The people you meet and the friendships that are created out of being part of different networks are absolutely invaluable. I have some great friends around the world purely from giving back freely mainly of my time and skills. When times turned in business, some of the best friends stepped up out of organisations that I had given time and skills to, purely to stand by me or fight my corner because of the respect they had and some did just give me non-judgemental companionship without knowing that this was vital for me at the time.

To come back to the original question, I think at some level I am just a giving person by nature, over time I have narrowed down my causes and reasons for doing things and every year I do re-evaluate whether something is worth sticking with for the year to come. I am not sure whether everything I do is completely self-less nor does it need to be, I help people for my own living and I sometimes choose roles to grow and evolve my skills, but ultimately if it contains fun, young people, an element of adventure or challenge and achievement to some extent I will be interested.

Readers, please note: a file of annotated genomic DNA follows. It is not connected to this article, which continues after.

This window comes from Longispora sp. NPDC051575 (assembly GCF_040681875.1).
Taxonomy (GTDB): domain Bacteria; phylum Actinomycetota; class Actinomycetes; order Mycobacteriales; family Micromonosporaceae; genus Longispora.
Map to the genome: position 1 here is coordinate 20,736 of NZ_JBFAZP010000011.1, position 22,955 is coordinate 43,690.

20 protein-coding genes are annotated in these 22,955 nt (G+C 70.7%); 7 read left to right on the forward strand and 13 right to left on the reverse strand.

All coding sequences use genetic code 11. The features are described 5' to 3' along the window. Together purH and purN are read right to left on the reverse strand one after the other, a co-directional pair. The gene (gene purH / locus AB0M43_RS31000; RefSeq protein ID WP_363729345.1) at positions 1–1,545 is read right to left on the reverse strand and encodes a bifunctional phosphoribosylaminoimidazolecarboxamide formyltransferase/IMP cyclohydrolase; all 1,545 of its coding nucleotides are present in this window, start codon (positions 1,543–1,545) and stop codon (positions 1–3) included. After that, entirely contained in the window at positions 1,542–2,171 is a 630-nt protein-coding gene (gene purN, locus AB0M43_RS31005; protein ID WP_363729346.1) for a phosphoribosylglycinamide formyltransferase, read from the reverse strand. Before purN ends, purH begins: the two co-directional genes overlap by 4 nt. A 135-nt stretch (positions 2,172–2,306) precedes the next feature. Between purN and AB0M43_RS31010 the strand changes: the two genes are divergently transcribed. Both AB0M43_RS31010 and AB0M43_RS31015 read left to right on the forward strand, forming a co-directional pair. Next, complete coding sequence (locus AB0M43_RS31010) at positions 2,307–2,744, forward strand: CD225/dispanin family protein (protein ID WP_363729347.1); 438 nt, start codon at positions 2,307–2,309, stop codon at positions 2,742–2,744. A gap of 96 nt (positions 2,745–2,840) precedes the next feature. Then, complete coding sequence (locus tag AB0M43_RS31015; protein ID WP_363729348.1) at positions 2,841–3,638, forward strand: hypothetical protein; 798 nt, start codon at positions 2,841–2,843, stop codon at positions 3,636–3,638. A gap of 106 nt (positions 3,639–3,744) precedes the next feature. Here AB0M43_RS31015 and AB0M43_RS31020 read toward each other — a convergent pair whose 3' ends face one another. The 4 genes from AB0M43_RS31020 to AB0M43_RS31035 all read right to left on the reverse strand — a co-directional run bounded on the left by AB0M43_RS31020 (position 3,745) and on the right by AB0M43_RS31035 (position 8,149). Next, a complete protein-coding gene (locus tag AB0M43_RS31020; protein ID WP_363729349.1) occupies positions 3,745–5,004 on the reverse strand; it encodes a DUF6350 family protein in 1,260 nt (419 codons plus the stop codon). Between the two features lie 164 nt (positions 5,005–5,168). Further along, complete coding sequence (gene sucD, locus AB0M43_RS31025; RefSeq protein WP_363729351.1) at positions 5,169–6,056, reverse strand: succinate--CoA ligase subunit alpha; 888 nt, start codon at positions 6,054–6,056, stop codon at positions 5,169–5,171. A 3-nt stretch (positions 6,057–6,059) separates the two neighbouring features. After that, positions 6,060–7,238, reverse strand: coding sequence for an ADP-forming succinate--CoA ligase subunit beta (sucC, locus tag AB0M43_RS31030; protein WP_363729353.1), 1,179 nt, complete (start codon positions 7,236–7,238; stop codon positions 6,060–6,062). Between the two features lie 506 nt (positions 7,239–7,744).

This is a long and philosophical and even abit self-reflective answer to a simple question, but when it comes to values and beliefs I suppose there is no easy short answer. By all means share your own ideas as well as be respectful of mine and others.

The political games of business

The political games of business

Whether you are a solopreneur or a large corporation political games will appear no matter what you do, the mere fact of interacting with other people inside or outside of your organisation is the starting point of political seed capital. I naievely thought leaving the world of management consulting firms and hierarchical structures would free me from all things inner politics and whilst it is hard to have a political argument with the boss in the mirror, networking and belonging to professional associations showed me in more than one sense that I was wrong and that politics are just part of business.

In my ideal world business should be based on merit and transactions, business decisions and negotiations transparent for all parties to have an equal chance. I would also base my judgements on integrity and ensuring the greater good of everyone is looked after whether this is staff, suppliers or customers; so I guess idealistically a little on the ambitious side.